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All ancient cultures were based, in addition to religions, on a set of magical-religious practices, beliefs and superstitions which, even if they appear irrational and unscientific to our Cartesian eyes today, guided and permeated all aspects of daily life.

 

 

In Japan, as early as the Heian period (794-1185), such beliefs and superstitions were well established, as they were either part of the indigenous Shintoism or had been imported with Buddhism, Confucianism and Taoism.

 

For example (see article 50th )  in Japanese language, the avoidance of using

 

shi  the number four

comes from a superstition since the kanji for the number 4 in the on (educated, Chinese) reading is read shi and one of its fifty or more homophone kanji

is shi, meaning death

 so the sound shi means both 4 and death and for this reason it was avoided. To say the number 4, the reading kun (popular Japanese reading) is preferred, which sounds like yon.

 

 

Here you can see some lift panels where the number 4 does not appear

A photo of a market stall where the 4 is missing but also the number 9 kyū, too similar to the sound ku = suffering, pain.

 

The “Office of Omens”, created at the Imperial Court in 675 A.D., dealt with the study of good and bad omens in order to help both individuals and the government in its politics: the decisions “that made history” were also taken on the basis of what the Masters of Yin-Yang said.

It is interesting to know that there were temporary directional taboos so that, for example, on certain ‘unfavourable days’ an army could not march in the direction believed to be unlucky: so either it stopped, even for up to a month until these expired, or it took an alternative route to the unlucky direction which was certainly longer and wasted precious time.

 

Some examples from ” The World of the Shining Prince: Court Life in Ancient Japan” by Ivan Morris:

 

The emperor or dignitaries would cancel a journey if the direction that day was inauspicious.

Certain activities were forbidden according to criteria such as the age and/or the sex of those involved: for example, at the age of 16 one was required to avoid travelling in the inauspicious direction of north-west.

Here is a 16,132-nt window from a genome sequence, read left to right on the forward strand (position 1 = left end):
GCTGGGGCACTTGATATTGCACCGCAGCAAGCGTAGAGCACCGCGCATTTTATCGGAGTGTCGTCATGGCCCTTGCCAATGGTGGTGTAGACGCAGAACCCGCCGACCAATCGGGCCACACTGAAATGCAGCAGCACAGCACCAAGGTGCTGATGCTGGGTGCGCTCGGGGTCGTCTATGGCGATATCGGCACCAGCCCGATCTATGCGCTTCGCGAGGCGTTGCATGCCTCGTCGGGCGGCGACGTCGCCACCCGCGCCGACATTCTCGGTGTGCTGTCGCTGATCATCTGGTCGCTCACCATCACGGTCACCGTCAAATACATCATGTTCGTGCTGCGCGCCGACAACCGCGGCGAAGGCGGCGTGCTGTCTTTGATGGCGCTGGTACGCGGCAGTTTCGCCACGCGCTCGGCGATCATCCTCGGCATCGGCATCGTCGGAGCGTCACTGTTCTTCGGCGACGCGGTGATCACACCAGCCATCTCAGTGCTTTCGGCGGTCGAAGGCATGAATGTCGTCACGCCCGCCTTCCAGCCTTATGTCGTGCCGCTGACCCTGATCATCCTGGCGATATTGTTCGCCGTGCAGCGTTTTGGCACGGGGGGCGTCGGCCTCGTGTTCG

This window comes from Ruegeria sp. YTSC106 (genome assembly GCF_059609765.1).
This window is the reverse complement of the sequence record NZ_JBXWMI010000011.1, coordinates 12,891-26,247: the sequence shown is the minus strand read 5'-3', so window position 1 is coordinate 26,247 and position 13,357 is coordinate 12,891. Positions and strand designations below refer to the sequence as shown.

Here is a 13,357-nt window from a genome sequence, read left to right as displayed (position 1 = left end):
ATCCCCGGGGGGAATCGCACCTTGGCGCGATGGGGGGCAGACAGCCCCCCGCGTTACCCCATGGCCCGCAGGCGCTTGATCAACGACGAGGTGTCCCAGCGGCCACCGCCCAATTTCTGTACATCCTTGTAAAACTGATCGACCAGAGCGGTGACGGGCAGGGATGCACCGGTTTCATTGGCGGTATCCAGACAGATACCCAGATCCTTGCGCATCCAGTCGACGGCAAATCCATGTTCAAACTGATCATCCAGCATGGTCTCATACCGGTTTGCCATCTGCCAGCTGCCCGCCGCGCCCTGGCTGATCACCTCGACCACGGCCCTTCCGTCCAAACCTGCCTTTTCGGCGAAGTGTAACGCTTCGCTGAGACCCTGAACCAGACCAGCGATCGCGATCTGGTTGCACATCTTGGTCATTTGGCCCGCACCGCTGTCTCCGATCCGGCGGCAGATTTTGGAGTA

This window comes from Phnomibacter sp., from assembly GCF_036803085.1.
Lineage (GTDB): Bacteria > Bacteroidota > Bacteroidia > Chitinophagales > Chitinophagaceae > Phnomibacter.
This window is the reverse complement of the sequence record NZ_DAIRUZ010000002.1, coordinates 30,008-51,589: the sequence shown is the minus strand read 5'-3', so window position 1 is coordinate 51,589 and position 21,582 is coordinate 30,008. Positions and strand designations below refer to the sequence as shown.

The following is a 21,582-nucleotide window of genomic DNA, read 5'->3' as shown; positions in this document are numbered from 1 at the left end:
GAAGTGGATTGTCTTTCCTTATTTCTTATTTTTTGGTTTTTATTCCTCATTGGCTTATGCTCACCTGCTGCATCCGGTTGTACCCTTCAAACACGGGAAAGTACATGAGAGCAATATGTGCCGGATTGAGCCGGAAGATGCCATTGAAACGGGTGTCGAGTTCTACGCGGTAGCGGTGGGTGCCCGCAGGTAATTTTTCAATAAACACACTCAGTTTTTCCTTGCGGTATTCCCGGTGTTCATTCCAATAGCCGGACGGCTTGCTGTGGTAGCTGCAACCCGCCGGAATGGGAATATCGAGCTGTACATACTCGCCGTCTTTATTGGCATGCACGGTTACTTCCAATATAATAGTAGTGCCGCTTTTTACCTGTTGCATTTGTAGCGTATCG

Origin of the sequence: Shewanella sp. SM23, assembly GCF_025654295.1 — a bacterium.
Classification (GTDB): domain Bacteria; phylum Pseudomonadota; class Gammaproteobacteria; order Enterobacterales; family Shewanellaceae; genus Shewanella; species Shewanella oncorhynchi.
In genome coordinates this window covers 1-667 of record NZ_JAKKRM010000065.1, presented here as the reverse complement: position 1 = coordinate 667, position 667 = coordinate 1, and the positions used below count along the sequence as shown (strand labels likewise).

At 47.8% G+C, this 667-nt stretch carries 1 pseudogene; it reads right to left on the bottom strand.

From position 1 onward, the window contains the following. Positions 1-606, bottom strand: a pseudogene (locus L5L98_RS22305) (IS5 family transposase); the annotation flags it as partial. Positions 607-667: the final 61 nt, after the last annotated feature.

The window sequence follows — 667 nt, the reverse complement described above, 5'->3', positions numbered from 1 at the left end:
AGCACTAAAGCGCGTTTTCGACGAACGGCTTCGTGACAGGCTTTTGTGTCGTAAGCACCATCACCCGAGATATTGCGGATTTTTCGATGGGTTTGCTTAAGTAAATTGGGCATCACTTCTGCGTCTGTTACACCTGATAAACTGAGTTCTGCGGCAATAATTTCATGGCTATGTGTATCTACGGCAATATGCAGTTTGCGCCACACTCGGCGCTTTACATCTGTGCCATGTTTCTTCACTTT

Other taboos were linked to the personal cycle of 60 days – based on the combination of the 12 animals of the zodiac (mouse, buffalo, tiger, hare, dragon, snake, horse, goat, monkey, cock, dog, pig) plus the five elements (water, wood, fire, metal, earth). Therefore some activities were, on a given day or at a given time, unlucky and therefore “forbidden”, such as cutting one’s hair, clipping one’s fingernails, taking a bath, starting a love affair, starting a medical treatment, going on a journey.

One day out of every 60 – The Monkey Day – no sleep was allowed because of the danger of evil powers attacking during the night.

At regular intervals the imperial guards on duty at Court made the strings of their bows vibrate to ward off evil spirits and the whole day at Court was set, we would say “limited”, by these beliefs, superstitions for us.

The Masters of Yin-Yang were held in the highest esteem maintained until the Edo period and demonstrated by the fact that they were allowed to use sedan chairs for travel, a means reserved only for the imperial and Shogunal aristocracy or high-ranking priests. Until the end of the Edo period, their divinations were requested by members of the Imperial and Shogunal court as well as by the emerging class of wealthy merchants and craftsmen.

 

Besides astrological calculations, the study of favourable and unfavourable auspices, directional taboos and the interpretation of dreams, the Yin-Yang Masters also dealt with: Feng shui (water-wind).

 

Feng-shui has also influenced ikebana, as we shall see in Article 9.